Background : Biological materials have a complex, hierarchical structure, with vital structural features present at all size scales, from the nanoscale to the macroscale. A method that can connect information at multiple length scales has great potential to reveal novel information. This article presents one such method with an application to the bamboo culm wall. Moso (Phyllostachys edulis) bamboo is a commercially important bamboo species. At the cellular level, bamboo culm wall consists of vascular bundles embedded in a parenchyma cell tissue matrix. The microfibril angle (MFA) in the bamboo cell wall is related to its macroscopic longitudinal stiffness and strength and can be determined at the nanoscale with wide-angle X-ray scattering (WAXS). Combining WAXS with X-ray microtomography (XMT) allows tissue-specific study of the bamboo culm without invasive chemical treatment. Results : The scattering contribution of the fiber and parenchyma cells were separated with spatially-localized WAXS. The fiber component was dominated by a high degree of orientation corresponding to small MFAs (mean MFA 11 degrees). The parenchyma component showed significantly lower degree of orientation with a maximum at larger angles (mean MFA 65 degrees). The fiber ratio, the volume of cell wall in the fibers relative to the overall volume of cell wall, was determined by fitting the scattering intensities with these two components. The fiber ratio was also determined from the XMT data and similar fiber ratios were obtained from the two methods, one connected to the cellular level and one to the nanoscale. X-ray diffraction tomography was also done to study the differences in microfibril orientation between fibers and the parenchyma and further connect the microscale to the nanoscale. Conclusions : The spatially-localized WAXS yields biologically relevant, tissue-specific information. With the custommade bench-top set-up presented, diffraction contrast information can be obtained from plant tissue (1) from regions-of-interest, (2) as a function of distance (line scan), or (3) with two-dimensional or three-dimensional tomography. This nanoscale information is connected to the cellular level features.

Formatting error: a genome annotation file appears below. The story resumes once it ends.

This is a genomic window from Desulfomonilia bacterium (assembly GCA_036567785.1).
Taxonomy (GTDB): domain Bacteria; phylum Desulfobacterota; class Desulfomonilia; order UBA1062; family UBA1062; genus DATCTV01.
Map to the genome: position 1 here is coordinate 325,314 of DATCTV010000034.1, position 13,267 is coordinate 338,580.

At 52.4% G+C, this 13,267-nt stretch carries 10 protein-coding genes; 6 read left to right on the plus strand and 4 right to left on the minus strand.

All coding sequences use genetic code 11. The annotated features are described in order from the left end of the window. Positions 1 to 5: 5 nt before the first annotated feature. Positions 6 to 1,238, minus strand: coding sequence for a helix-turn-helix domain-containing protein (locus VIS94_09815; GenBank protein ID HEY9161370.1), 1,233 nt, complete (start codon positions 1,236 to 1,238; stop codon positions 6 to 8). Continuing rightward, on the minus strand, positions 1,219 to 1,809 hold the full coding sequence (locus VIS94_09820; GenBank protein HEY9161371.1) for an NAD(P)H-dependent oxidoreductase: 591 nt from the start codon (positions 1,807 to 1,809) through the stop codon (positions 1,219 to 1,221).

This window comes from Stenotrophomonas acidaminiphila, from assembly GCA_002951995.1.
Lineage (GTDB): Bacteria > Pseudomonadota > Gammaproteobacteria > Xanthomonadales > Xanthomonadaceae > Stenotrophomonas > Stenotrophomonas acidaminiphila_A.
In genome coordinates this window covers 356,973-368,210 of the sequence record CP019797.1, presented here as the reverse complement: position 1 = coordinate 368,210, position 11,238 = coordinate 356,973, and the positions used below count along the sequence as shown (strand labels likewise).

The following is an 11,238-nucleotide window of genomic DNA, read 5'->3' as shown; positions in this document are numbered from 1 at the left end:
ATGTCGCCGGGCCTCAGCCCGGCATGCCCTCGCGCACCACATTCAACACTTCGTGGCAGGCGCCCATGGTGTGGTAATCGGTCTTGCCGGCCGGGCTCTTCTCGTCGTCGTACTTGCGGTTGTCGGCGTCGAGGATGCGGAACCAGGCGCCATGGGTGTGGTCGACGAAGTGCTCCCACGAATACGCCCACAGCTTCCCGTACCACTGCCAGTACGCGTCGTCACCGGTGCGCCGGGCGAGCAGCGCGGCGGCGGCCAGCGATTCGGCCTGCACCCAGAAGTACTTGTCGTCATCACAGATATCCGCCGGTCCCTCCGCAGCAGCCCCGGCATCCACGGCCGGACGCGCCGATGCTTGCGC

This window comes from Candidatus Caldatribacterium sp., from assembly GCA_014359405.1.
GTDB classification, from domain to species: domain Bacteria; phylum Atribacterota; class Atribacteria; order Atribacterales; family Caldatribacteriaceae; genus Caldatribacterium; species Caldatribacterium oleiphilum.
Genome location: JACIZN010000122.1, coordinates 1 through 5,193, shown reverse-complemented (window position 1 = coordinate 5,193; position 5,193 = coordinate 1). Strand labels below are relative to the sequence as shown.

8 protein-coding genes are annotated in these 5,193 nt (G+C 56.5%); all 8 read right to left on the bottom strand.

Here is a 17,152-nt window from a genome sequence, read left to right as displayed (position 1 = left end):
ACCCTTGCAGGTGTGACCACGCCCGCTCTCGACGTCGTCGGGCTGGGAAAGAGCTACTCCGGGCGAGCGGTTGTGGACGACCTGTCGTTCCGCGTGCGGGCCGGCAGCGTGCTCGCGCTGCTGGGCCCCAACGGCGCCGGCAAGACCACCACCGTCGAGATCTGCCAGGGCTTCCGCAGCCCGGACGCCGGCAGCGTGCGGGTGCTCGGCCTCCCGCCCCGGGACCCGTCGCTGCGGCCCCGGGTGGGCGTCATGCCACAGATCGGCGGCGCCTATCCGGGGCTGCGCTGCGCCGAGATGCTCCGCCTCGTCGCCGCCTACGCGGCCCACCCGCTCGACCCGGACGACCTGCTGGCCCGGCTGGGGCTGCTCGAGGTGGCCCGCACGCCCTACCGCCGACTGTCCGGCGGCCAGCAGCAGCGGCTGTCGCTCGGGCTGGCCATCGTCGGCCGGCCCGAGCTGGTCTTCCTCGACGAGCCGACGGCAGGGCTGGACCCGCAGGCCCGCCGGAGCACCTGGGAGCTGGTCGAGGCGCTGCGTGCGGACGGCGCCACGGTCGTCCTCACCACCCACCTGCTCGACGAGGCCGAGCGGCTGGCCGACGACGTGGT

• Buffiere, Jean; Ahvenainen, Patrik; Borrega, Marc; Svedström, Kirsi; Sixta, Herbert (2016)